H2-A could be bridge to making undocumented workers legal

House Ag hearing witness says individuals working in ag without proper documentation should be able to make their presence known and join H-2A program.

Jacqui Fatka, Policy editor

March 10, 2017

3 Min Read
H2-A could be bridge to making undocumented workers legal
James Field, director of business development for Frey Farms, testifies on the need to have an effective ag labor workforce before House Agriculture subcommittee on March 9.House Ag Committee

The lack of access to domestic labor, combined with an overburdened federal guest-worker program, means that fruit and vegetable producers are in a near daily struggle to secure an adequate workforce, according to James Field, director of business development for Frey Farms headquartered in Keenes, Ill.

While speaking during a specialty crops farm bill hearing before the House Agriculture Committee, Fields noted the vexing need to fix the country’s inadequate guest-worker program currently facing U.S. producers. Frey Farms specializes in growing, packing and shipping fresh market fruits and vegetables. Its farms and facilities are located in Florida, Georgia, Missouri, Arkansas, Indiana, West Virginia and Illinois.

“The vast majority of the nation’s foreign-born farm workers do not have proper work authorization, and the emphasis on enforcement without an accompanying effective legal ag guest-worker program puts our industry, and our nation’s ability to sustainably and affordably feed our people, in jeopardy,” he testified.

Field emphasized, however, that the agriculture industry supports strengthening the nation’s ability to uphold the law and desires to have a legal workforce. “We want our workforce to be legally authorized to work in this country, and this is why Frey Farms and the produce industry as a whole have long advocated for reforms to our nation’s immigration system to deal with this issue,” he said.

Frey Farms uses the H-2A program, but it is very difficult. As with many participants in the program, Field said the company does not get an adequate number of the workers needed in a timely manner.

According to the National Council of Agricultural Employers (NCAE), the H-2A program provides approximately 150,000 guest-workers a year – or only 10% of the nearly 1.5 million seasonal agricultural workers needed in this country. Yet, the program is being used in increasing numbers -- doubling the last five years – in a trend that is expected to continue.

Field suggested that those individuals who are working in agriculture without proper documentation should be able to make their presence known and join the H-2A program. When their seasonal harvest is finished, these workers would return to their country, as the current H-2A program requires, and transportation would be provided for by their American employer.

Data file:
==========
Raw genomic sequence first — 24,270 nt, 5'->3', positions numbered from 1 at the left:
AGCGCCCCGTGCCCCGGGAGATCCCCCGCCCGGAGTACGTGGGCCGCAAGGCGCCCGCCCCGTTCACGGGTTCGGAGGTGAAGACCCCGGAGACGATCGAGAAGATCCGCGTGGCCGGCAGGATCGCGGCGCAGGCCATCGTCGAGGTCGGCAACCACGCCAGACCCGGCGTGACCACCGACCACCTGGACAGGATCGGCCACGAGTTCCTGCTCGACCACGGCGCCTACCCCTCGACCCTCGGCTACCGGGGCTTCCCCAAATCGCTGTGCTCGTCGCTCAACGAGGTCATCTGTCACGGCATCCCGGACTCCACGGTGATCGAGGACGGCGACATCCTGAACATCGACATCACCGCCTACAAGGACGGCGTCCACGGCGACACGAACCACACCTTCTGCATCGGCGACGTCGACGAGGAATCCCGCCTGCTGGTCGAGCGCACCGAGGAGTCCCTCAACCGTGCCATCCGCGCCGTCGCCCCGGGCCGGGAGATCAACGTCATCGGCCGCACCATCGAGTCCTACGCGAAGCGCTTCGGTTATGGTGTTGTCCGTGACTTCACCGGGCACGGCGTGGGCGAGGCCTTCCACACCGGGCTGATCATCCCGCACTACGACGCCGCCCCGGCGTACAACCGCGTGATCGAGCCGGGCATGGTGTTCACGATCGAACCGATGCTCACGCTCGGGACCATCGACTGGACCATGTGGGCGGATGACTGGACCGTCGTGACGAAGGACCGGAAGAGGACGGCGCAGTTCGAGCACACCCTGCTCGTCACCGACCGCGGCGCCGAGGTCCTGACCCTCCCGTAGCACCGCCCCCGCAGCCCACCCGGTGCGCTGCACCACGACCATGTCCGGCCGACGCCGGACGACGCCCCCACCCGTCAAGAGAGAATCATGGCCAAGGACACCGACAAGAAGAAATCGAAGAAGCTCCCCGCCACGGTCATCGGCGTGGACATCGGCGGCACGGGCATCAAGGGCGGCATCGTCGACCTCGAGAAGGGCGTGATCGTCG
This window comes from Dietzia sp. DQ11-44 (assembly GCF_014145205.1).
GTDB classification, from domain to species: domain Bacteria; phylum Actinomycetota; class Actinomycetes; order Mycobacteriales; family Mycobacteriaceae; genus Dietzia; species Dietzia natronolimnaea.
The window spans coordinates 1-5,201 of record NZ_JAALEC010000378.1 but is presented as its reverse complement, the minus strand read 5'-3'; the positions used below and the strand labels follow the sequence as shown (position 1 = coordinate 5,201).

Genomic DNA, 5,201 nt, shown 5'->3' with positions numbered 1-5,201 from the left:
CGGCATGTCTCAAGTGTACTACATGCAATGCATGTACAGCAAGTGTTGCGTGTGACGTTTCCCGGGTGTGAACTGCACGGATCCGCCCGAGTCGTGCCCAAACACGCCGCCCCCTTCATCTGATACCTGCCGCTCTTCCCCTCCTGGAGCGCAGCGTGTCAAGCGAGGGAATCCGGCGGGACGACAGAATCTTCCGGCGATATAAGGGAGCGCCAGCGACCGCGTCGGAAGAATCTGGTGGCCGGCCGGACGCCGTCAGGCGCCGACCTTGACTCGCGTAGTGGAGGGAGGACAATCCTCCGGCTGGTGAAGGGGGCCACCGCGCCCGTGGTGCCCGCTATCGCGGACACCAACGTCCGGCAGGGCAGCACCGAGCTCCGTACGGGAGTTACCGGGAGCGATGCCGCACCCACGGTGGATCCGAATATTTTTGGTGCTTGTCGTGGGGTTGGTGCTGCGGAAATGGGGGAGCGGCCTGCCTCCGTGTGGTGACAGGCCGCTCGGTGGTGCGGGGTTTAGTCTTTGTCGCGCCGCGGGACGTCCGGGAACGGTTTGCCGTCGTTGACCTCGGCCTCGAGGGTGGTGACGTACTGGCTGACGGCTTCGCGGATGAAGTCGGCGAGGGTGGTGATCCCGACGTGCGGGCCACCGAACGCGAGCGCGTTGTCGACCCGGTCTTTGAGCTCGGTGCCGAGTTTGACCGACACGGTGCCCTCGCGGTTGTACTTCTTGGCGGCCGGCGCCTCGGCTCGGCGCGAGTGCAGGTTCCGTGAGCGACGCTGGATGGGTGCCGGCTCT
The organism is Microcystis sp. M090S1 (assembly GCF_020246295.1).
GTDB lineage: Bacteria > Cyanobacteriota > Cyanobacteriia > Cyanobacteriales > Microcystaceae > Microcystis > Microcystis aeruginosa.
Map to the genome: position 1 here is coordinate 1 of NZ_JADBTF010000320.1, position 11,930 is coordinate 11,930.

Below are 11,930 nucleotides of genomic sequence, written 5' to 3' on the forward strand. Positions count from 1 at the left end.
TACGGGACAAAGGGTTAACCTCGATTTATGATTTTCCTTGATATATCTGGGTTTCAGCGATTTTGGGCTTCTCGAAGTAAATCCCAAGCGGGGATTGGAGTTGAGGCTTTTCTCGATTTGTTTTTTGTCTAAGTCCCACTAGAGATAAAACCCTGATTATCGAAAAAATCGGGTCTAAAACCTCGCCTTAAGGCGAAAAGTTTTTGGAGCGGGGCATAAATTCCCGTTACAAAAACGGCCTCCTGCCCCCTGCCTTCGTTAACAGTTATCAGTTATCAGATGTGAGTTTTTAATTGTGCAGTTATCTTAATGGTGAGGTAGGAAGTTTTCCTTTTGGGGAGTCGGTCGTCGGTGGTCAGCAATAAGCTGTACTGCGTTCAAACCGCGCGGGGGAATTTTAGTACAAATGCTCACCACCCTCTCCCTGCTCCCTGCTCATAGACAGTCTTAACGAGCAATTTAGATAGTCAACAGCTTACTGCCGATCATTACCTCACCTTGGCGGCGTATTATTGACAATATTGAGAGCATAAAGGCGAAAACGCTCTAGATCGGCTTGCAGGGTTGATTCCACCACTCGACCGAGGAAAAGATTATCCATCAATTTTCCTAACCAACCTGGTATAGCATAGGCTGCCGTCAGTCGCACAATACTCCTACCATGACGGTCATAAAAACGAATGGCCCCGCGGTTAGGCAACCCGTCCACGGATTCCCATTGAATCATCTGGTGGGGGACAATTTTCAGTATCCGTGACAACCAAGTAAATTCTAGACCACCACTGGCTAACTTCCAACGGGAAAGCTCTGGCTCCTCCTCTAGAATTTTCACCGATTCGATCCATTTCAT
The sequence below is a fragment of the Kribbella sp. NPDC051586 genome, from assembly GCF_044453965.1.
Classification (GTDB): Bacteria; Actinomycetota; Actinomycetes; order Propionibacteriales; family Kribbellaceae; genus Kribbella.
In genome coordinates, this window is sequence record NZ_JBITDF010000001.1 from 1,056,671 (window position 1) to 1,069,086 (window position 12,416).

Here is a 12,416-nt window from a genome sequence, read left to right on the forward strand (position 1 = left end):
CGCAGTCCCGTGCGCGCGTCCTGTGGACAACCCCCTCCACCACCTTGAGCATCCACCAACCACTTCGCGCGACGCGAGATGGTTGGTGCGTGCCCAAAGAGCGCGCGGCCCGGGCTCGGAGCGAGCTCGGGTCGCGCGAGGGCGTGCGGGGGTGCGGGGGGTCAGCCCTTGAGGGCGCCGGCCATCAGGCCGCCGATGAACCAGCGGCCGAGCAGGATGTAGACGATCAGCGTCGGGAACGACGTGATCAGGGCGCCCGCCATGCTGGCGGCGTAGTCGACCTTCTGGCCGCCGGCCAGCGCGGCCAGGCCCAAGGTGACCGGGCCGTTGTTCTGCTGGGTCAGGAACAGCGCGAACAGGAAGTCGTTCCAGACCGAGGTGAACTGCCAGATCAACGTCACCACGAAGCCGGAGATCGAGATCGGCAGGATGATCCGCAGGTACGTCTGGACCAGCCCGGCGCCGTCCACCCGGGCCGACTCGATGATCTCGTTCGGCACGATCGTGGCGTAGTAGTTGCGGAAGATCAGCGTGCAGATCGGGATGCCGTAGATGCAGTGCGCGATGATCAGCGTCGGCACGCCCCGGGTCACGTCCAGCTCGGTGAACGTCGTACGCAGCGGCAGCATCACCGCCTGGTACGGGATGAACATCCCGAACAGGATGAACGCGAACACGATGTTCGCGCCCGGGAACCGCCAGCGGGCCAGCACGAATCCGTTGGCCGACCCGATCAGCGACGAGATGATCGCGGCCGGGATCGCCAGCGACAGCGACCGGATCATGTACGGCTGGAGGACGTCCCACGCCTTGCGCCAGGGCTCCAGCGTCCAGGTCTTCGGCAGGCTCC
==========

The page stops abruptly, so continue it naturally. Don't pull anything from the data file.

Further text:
“The legality of these working immigrants would no longer be in question, and the regulations for proper execution of the law would firmly be in place. These workers would be allowed to return under the lawful rules of the H-2A program, and the American farmer could operate without the stress and anxiety of wondering where their next group of laborers will come from,” Field said.

H-2A is the only workforce solution currently available to agriculture, but it has been called slow, inefficient and riddled with bureaucratic inefficiencies.

“The foundation is in place to help agriculture bridge the gap between its current supply and the vastly disparate demand for labor,” Field testified.

While recognizing that immigration policy does not pass through the House Agriculture Committee, he noted that it most certainly affects the day-to-day business viability of the men and women who supply most of America’s fresh produce, dairy and horticultural commodities.

About the Author(s)

Jacqui Fatka

Policy editor, Farm Futures

Jacqui Fatka grew up on a diversified livestock and grain farm in southwest Iowa and graduated from Iowa State University with a bachelor’s degree in journalism and mass communications, with a minor in agriculture education, in 2003. She’s been writing for agricultural audiences ever since. In college, she interned with Wallaces Farmer and cultivated her love of ag policy during an internship with the Iowa Pork Producers Association, working in Sen. Chuck Grassley’s Capitol Hill press office. In 2003, she started full time for Farm Progress companies’ state and regional publications as the e-content editor, and became Farm Futures’ policy editor in 2004. A few years later, she began covering grain and biofuels markets for the weekly newspaper Feedstuffs. As the current policy editor for Farm Progress, she covers the ongoing developments in ag policy, trade, regulations and court rulings. Fatka also serves as the interim executive secretary-treasurer for the North American Agricultural Journalists. She lives on a small acreage in central Ohio with her husband and three children.

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